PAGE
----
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Broccoli ~ your best choice

Published May 18th, 2011 in Hormones for His & Her Health

By Tammera J. Karr, PhD, CNC, BCIH, CNW, CNH

In the spring of 2010, I headed off to a conference required for my certifications. It is expected that they will talk about food and nutrients for the duration of the conference, but this year one food took over the presentations and programs…. Broccoli is today’s most talked about super food.

Now it seems your mom was right when she told you to eat your broccoli because it was good for you. The whole Brassica family contains key ingredients for fighting cancer, how these ingredients works is still a mystery in large part to researchers. What they have learned is there are over 2000 different nutrients and co-factors in any one food, 200 of those they can identify.  All of these health agents interact with human genes, turning on and of gene response and expression.

“Almost all aspects of life are engineered at the molecular level, and without understanding molecules we can only have a very sketchy understanding of life itself.” Francis Crick, PhD (1916-2004) Co-discoverer of DNA double helix

“…an increasing body of evidence has demonstrated that individual compounds–as well as complex mixtures of chemicals–derived from food alter the expression of genes in the human body”  “Studies based on ethno pharmacology and phytotherapy concepts showed that nutrients and botanicals can interact with the genome causing marked changes in gene expression.” “Phenolics, inflammation and nutrigenomics” J Sci Food Agric, 2006, Vol 86(15): 2503-1509

Broccoli is a type of green cruciferous vegetable, and is a member of the italic cultivar group, there are two main types of broccoli, heading and sprouting.  This green food has been around for over 2000 years and was first seen in Turkey. The Italian immigrants of the early nineteenth century carried broccoli to North America. It took another century for broccoli to become popular outside the Italian communities and develop into a commercial crop. Ninety percent of the broccoli grown in the United States comes from California’s Salinas Valley, the winter months Arizona, Texas, Florida and Washington take over production.

So why should I eat Broccoli?

Broccoli contains vitamin B1,B2, A, C, E and K, folic acid, calcium, chromium, indoles, isothiocynates (heavy duty cancer fighters), and sulforaphane glucosinolate.  The best means of obtaining the health benefits of broccoli is to consume fresh broccoli in the diet.  A handful of three day old sprouts contain 50 times the sulforaphane glucosinolate as 114 pounds of regular broccoli. For those utilizing broccoli as a cancer protective food, I’d go with broccoli sprouts in my juice or salads every day. Bladder cancer is the 7th most common cancer worldwide, accounting for 3.2% of all cancers. There were an estimated 260,000 new cases in 2000 in men and 76,000 in women (Ferlay et al., 2001).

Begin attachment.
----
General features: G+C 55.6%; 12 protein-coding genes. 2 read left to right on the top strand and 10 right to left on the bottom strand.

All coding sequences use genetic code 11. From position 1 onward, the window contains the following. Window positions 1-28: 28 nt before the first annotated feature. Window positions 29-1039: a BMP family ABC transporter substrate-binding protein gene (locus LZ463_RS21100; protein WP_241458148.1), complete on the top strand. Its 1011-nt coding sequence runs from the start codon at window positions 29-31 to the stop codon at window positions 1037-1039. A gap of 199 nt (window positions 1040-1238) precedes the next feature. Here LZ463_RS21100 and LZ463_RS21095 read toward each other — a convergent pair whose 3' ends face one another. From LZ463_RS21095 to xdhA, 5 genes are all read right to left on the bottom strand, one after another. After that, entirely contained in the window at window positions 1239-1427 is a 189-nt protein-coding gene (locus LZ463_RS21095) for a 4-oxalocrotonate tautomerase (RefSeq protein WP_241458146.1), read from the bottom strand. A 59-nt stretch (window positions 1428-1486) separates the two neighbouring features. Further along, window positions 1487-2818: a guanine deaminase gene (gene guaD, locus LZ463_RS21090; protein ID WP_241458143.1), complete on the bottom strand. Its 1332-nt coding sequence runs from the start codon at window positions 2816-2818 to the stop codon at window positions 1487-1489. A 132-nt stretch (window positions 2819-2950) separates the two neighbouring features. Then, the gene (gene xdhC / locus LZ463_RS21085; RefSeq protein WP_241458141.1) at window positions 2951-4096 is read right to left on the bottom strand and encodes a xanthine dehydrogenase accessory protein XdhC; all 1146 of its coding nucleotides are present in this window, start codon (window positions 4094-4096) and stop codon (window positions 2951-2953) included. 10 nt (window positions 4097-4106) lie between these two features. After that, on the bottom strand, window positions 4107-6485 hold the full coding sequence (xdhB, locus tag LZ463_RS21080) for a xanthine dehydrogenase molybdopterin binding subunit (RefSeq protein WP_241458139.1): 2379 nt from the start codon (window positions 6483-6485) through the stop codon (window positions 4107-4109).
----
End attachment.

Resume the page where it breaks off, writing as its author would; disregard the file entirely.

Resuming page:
• Cancer preventive

Breast, bladder, stomach, colon and prostate cancer

  • “Antioxidant”

Prevention of ophthalmic disorders (AMDR)

Anti-aging

  • Anti-inflammatory

Prevention of cardiovascular disease

Lowers LDL cholesterol

Lowers blood pressure

Help prevent headaches and cramps

Repairs damaged gastrointestinal mucosa

  • Enhances detoxification of

Heavy metals (arsenic)

Endogenous estrogens & Xenoestrogens

  • Neuro-Protective

Parkinson’s disease

Alzheimer’s disease

  • Antibiotic

Kills Helicobacter pylori

Sinus problems

Herpes outbreaks (due to the indol-3-carbonal)

 

Remember to buy from a reputable local farm, farm market or organic from your produce section at your favorite grocery store. The best way to cook broccoli is to slightly steam, this increases broccolis cancer fighting properties – tender but still crisp and bright green in color. You can also stir fry or wrap in foil with other vegetables like peppers, tomatoes, onion, garlic add a pinch of thyme, basil and oregano – place on your grill to steam in natural juices, and enjoy with your chicken or stake.

 

How to Produce Broccoli Sprouts from Broccoli Seeds

Place up to one cup of broccoli seeds into a clear glass jar and cover with water.

Alternatively, place broccoli seeds into a moist linen or muslin bag. Rinse or spray the broccoli seeds two to four times per day. Once rootlets and two leaves have formed, the seeds have become broccoli sprouts.

To your Good Health and Summer Foods.

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